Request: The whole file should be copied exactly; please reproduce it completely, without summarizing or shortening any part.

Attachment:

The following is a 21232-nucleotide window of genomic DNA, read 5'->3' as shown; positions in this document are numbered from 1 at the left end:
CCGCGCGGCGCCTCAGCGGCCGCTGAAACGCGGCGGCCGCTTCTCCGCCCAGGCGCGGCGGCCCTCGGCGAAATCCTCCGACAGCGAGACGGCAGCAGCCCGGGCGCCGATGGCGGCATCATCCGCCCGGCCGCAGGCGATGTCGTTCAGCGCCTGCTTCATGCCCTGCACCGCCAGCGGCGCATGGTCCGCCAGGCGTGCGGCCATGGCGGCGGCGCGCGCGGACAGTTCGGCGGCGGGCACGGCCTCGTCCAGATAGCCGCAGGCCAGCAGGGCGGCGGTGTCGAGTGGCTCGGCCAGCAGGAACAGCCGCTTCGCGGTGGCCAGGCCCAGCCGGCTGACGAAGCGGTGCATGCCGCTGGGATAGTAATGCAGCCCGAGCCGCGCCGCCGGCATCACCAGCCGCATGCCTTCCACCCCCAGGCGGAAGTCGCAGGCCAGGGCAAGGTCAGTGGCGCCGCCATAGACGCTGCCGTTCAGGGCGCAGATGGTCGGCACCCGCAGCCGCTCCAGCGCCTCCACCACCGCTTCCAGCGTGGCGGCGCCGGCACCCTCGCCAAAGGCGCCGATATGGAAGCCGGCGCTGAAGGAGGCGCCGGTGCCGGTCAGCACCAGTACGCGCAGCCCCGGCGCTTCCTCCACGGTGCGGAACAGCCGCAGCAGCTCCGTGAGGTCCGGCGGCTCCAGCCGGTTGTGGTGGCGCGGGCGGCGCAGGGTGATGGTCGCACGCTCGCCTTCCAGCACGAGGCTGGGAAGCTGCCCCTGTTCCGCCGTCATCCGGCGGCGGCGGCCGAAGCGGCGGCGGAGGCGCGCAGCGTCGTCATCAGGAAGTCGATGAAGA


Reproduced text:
The following is a 21232-nucleotide window of genomic DNA, read 5'->3' as shown; positions in this document are numbered from 1 at the left end:
CCGCGCGGCGCCTCAGCGGCCGCTGAAACGCGGCGGCCGCTTCTCCGCCCAGGCGCGGCGGCCCTCGGCGAAATCCTCCGACAGCGAGACGGCAGCAGCCCGGGCGCCGATGGCGGCATCATCCGCCCGGCCGCAGGCGATGTCGTTCAGCGCCTGCTTCATGCCCTGCACCGCCAGCGGCGCATGGTCCGCCAGGCGTGCGGCCATGGCGGCGGCGCGCGCGGACAGTTCGGCGGCGGGCACGGCCTCGTCCAGATAGCCGCAGGCCAGCAGGGCGGCGGTGTCGAGTGGCTCGGCCAGCAGGAACAGCCGCTTCGCGGTGGCCAGGCCCAGCCGGCTGACGAAGCGGTGCATGCCGCTGGGATAGTAATGCAGCCCGAGCCGCGCCGCCGGCATCACCAGCCGCATGCCTTCCACCCCCAGGCGGAAGTCGCAGGCCAGGGCAAGGTCAGTGGCGCCGCCATAGACGCTGCCGTTCAGGGCGCAGATGGTCGGCACCCGCAGCCGCTCCAGCGCCTCCACCACCGCTTCCAGCGTGGCGGCGCCGGCACCCTCGCCAAAGGCGCCGATATGGAAGCCGGCGCTGAAGGAGGCGCCGGTGCCGGTCAGCACCAGTACGCGCAGCCCCGGCGCTTCCTCCACGGTGCGGAACAGCCGCAGCAGCTCCGTGAGGTCCGGCGGCTCCAGCCGGTTGTGGTGGCGCGGGCGGCGCAGGGTGATGGTCGCACGCTCGCCTTCCAGCACGAGGCTGGGAAGCTGCCCCTGTTCCGCCGTCATCCGGCGGCGGCGGCCGAAGCGGCGGCGGAGGCGCGCAGCGTCGTCATCAGGAAGTCGATGAAGA